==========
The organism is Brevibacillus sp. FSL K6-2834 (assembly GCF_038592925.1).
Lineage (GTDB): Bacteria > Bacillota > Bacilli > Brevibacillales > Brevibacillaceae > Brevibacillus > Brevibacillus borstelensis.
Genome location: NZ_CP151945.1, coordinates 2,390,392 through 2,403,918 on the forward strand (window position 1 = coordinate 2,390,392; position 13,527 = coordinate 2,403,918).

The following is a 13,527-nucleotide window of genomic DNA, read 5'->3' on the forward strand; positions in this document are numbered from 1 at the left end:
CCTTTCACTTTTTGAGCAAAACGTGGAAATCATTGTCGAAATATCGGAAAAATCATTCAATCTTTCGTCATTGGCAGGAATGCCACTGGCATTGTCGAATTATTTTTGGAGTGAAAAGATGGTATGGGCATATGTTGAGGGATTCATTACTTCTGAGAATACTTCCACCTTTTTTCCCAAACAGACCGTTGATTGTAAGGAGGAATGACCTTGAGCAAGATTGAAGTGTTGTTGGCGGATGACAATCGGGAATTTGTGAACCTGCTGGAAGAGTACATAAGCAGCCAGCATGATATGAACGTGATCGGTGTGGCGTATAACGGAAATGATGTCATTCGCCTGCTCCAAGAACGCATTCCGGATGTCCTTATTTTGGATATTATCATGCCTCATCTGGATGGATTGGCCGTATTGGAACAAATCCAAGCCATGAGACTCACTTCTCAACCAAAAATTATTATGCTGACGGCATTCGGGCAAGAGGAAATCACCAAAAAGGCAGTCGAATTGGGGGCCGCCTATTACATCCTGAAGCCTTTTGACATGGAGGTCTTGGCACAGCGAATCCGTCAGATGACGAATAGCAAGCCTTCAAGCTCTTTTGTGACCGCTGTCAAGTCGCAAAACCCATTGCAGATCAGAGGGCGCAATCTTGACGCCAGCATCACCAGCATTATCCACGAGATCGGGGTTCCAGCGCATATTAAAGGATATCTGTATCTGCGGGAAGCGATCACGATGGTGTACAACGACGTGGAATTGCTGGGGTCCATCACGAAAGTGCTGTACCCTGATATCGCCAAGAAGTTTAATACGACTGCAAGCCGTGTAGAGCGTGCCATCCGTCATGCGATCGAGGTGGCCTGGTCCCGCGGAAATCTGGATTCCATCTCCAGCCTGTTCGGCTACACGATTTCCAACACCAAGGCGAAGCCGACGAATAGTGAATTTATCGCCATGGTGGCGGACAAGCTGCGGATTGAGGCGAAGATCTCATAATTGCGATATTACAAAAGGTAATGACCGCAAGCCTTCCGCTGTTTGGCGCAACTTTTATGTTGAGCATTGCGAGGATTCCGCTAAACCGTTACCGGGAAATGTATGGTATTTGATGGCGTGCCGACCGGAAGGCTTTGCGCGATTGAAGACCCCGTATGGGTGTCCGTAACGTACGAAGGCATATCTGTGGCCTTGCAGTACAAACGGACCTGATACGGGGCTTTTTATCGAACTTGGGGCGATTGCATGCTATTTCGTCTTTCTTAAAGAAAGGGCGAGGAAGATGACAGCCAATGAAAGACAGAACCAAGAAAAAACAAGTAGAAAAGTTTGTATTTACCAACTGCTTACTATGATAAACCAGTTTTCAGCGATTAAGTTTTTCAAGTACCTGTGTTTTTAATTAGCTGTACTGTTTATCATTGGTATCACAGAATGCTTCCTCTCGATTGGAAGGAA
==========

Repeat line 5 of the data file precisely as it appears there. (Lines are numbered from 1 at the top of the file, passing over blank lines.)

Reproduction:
CCTTTCACTTTTTGAGCAAAACGTGGAAATCATTGTCGAAATATCGGAAAAATCATTCAATCTTTCGTCATTGGCAGGAATGCCACTGGCATTGTCGAATTATTTTTGGAGTGAAAAGATGGTATGGGCATATGTTGAGGGATTCATTACTTCTGAGAATACTTCCACCTTTTTTCCCAAACAGACCGTTGATTGTAAGGAGGAATGACCTTGAGCAAGATTGAAGTGTTGTTGGCGGATGACAATCGGGAATTTGTGAACCTGCTGGAAGAGTACATAAGCAGCCAGCATGATATGAACGTGATCGGTGTGGCGTATAACGGAAATGATGTCATTCGCCTGCTCCAAGAACGCATTCCGGATGTCCTTATTTTGGATATTATCATGCCTCATCTGGATGGATTGGCCGTATTGGAACAAATCCAAGCCATGAGACTCACTTCTCAACCAAAAATTATTATGCTGACGGCATTCGGGCAAGAGGAAATCACCAAAAAGGCAGTCGAATTGGGGGCCGCCTATTACATCCTGAAGCCTTTTGACATGGAGGTCTTGGCACAGCGAATCCGTCAGATGACGAATAGCAAGCCTTCAAGCTCTTTTGTGACCGCTGTCAAGTCGCAAAACCCATTGCAGATCAGAGGGCGCAATCTTGACGCCAGCATCACCAGCATTATCCACGAGATCGGGGTTCCAGCGCATATTAAAGGATATCTGTATCTGCGGGAAGCGATCACGATGGTGTACAACGACGTGGAATTGCTGGGGTCCATCACGAAAGTGCTGTACCCTGATATCGCCAAGAAGTTTAATACGACTGCAAGCCGTGTAGAGCGTGCCATCCGTCATGCGATCGAGGTGGCCTGGTCCCGCGGAAATCTGGATTCCATCTCCAGCCTGTTCGGCTACACGATTTCCAACACCAAGGCGAAGCCGACGAATAGTGAATTTATCGCCATGGTGGCGGACAAGCTGCGGATTGAGGCGAAGATCTCATAATTGCGATATTACAAAAGGTAATGACCGCAAGCCTTCCGCTGTTTGGCGCAACTTTTATGTTGAGCATTGCGAGGATTCCGCTAAACCGTTACCGGGAAATGTATGGTATTTGATGGCGTGCCGACCGGAAGGCTTTGCGCGATTGAAGACCCCGTATGGGTGTCCGTAACGTACGAAGGCATATCTGTGGCCTTGCAGTACAAACGGACCTGATACGGGGCTTTTTATCGAACTTGGGGCGATTGCATGCTATTTCGTCTTTCTTAAAGAAAGGGCGAGGAAGATGACAGCCAATGAAAGACAGAACCAAGAAAAAACAAGTAGAAAAGTTTGTATTTACCAACTGCTTACTATGATAAACCAGTTTTCAGCGATTAAGTTTTTCAAGTACCTGTGTTTTTAATTAGCTGTACTGTTTATCATTGGTATCACAGAATGCTTCCTCTCGATTGGAAGGAA